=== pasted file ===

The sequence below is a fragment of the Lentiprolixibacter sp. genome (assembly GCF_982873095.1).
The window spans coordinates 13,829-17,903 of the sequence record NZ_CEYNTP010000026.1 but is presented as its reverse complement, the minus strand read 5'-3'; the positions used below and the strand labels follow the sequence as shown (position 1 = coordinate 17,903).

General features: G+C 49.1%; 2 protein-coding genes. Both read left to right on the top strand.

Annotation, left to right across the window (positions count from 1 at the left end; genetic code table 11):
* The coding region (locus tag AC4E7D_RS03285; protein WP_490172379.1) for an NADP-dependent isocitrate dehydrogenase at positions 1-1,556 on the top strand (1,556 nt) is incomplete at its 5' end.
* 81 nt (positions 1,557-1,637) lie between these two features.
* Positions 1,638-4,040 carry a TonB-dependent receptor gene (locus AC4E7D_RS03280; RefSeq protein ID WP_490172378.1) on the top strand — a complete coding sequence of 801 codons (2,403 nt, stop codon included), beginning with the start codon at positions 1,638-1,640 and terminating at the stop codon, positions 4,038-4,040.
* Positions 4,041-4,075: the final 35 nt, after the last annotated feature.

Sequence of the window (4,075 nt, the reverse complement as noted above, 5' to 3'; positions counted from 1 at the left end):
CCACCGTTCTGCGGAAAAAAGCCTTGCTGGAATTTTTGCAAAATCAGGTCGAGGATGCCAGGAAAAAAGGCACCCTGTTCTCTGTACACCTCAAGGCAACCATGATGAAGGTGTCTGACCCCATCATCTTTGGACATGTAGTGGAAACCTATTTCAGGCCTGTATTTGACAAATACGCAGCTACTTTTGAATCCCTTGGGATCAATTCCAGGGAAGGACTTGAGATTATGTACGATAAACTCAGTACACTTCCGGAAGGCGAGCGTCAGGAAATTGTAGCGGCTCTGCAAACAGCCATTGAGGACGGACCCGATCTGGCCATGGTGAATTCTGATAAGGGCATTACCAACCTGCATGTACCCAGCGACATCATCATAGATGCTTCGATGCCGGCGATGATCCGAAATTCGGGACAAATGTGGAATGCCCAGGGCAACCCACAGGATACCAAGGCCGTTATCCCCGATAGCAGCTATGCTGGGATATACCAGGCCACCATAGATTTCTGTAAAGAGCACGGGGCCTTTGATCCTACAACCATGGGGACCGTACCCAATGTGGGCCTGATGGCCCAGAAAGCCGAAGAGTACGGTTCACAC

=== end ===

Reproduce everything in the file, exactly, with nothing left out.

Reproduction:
The sequence below is a fragment of the Lentiprolixibacter sp. genome (assembly GCF_982873095.1).
The window spans coordinates 13,829-17,903 of the sequence record NZ_CEYNTP010000026.1 but is presented as its reverse complement, the minus strand read 5'-3'; the positions used below and the strand labels follow the sequence as shown (position 1 = coordinate 17,903).

General features: G+C 49.1%; 2 protein-coding genes. Both read left to right on the top strand.

Annotation, left to right across the window (positions count from 1 at the left end; genetic code table 11):
* The coding region (locus tag AC4E7D_RS03285; protein WP_490172379.1) for an NADP-dependent isocitrate dehydrogenase at positions 1-1,556 on the top strand (1,556 nt) is incomplete at its 5' end.
* 81 nt (positions 1,557-1,637) lie between these two features.
* Positions 1,638-4,040 carry a TonB-dependent receptor gene (locus AC4E7D_RS03280; RefSeq protein ID WP_490172378.1) on the top strand — a complete coding sequence of 801 codons (2,403 nt, stop codon included), beginning with the start codon at positions 1,638-1,640 and terminating at the stop codon, positions 4,038-4,040.
* Positions 4,041-4,075: the final 35 nt, after the last annotated feature.

Sequence of the window (4,075 nt, the reverse complement as noted above, 5' to 3'; positions counted from 1 at the left end):
CCACCGTTCTGCGGAAAAAAGCCTTGCTGGAATTTTTGCAAAATCAGGTCGAGGATGCCAGGAAAAAAGGCACCCTGTTCTCTGTACACCTCAAGGCAACCATGATGAAGGTGTCTGACCCCATCATCTTTGGACATGTAGTGGAAACCTATTTCAGGCCTGTATTTGACAAATACGCAGCTACTTTTGAATCCCTTGGGATCAATTCCAGGGAAGGACTTGAGATTATGTACGATAAACTCAGTACACTTCCGGAAGGCGAGCGTCAGGAAATTGTAGCGGCTCTGCAAACAGCCATTGAGGACGGACCCGATCTGGCCATGGTGAATTCTGATAAGGGCATTACCAACCTGCATGTACCCAGCGACATCATCATAGATGCTTCGATGCCGGCGATGATCCGAAATTCGGGACAAATGTGGAATGCCCAGGGCAACCCACAGGATACCAAGGCCGTTATCCCCGATAGCAGCTATGCTGGGATATACCAGGCCACCATAGATTTCTGTAAAGAGCACGGGGCCTTTGATCCTACAACCATGGGGACCGTACCCAATGTGGGCCTGATGGCCCAGAAAGCCGAAGAGTACGGTTCACAC